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$vec(\boldsymbol{\beta}\boldsymbol{\sigma}_{n-1}^2\boldsymbol{e}_j'\boldsymbol{\sigma}_{n-1}^2\boldsymbol{\alpha}_1^\prime)=((\boldsymbol{\alpha}_1\boldsymbol{e}_j')\otimes\boldsymbol{\beta})vec(\boldsymbol{\sigma}_{n-1}^2\boldsymbol{\sigma}_{n-1}^{2^\prime})$ where $\boldsymbol{\beta}$ is a $k \times k$ matrix and $\boldsymbol{e}_j, \boldsymbol{\sigma}_{n-1}^2, \boldsymbol{\alpha}_1$ are $k \times 1 $ vectors.

Can anyone help how does this follow? I tried using $vec(\boldsymbol{A}\boldsymbol{B}\boldsymbol{C})=(\boldsymbol{C}'\otimes\boldsymbol{A})vec(\boldsymbol{B})$ but had no success

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  • $\begingroup$ is $A'$ the transpose of $A$? $\endgroup$ – Alvin Lepik Jul 8 '18 at 7:34
  • $\begingroup$ yes the prime defines transpose @AlvinLepik $\endgroup$ – Anna Jul 8 '18 at 7:34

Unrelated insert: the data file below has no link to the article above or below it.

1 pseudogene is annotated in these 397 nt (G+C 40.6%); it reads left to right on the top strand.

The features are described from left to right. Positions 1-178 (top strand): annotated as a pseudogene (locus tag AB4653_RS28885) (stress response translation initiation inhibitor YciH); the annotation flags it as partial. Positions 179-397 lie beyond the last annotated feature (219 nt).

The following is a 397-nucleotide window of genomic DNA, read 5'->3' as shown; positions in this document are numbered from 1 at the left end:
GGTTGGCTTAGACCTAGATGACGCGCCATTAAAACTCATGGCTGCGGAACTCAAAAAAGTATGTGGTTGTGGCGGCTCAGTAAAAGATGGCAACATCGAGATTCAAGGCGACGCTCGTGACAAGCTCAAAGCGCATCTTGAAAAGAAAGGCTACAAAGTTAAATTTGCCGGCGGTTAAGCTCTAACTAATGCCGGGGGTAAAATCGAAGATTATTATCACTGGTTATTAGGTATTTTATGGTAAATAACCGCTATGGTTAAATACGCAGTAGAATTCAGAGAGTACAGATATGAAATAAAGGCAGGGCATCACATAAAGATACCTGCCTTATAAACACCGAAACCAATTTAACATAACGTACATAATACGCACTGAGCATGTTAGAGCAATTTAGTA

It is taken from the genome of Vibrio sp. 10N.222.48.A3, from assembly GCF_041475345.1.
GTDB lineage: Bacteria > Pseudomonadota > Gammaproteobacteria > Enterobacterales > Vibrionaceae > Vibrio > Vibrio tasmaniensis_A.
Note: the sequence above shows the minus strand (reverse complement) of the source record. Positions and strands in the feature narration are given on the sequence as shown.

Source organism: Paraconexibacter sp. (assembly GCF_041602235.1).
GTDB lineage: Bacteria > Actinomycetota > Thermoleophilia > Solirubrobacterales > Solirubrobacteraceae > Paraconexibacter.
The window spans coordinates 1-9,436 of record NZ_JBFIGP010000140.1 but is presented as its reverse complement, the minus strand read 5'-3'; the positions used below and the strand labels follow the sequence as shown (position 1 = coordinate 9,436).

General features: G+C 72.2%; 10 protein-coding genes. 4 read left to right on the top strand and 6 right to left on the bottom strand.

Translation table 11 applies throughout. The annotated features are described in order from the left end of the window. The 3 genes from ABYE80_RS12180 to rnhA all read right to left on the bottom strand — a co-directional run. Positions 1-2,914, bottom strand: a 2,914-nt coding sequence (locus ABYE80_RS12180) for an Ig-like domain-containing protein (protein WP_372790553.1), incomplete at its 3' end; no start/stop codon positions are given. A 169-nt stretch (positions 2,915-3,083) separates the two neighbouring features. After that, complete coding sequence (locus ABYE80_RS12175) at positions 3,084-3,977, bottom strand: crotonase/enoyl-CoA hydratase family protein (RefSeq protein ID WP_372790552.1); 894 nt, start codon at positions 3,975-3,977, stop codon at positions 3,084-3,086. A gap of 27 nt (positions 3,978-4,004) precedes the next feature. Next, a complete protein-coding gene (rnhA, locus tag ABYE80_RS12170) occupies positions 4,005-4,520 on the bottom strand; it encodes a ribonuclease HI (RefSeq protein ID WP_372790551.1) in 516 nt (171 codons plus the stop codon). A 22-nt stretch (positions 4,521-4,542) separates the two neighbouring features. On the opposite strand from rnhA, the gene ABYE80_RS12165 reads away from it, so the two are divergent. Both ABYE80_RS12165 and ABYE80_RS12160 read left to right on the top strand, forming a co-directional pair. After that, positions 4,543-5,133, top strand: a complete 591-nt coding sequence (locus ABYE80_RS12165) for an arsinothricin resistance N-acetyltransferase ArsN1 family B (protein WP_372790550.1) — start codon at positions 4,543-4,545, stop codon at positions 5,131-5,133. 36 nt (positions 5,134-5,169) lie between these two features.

• $\begingroup$ @AlvinLepik Sorry I had a typo, $\sigma_{n-1}^2$ is the variance which is a $k\times 1$ vector $\endgroup$ – Anna Jul 8 '18 at 7:44
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If $e_j$ is what I think it is, $j$-th coordinate is $1$ and the rest are zeros, then we could swap: $$e_j' \sigma ^2_{n-1} = (\sigma ^2_{n-1})'e_j $$ Use the identity $\mbox{vec}(ABC) = (C'\otimes A)\mbox{vec}(B)$ with $$A = \beta \qquad B = \sigma ^2_{n-1}(\sigma ^2_{n-1})'\qquad C = e_j\alpha _1'$$

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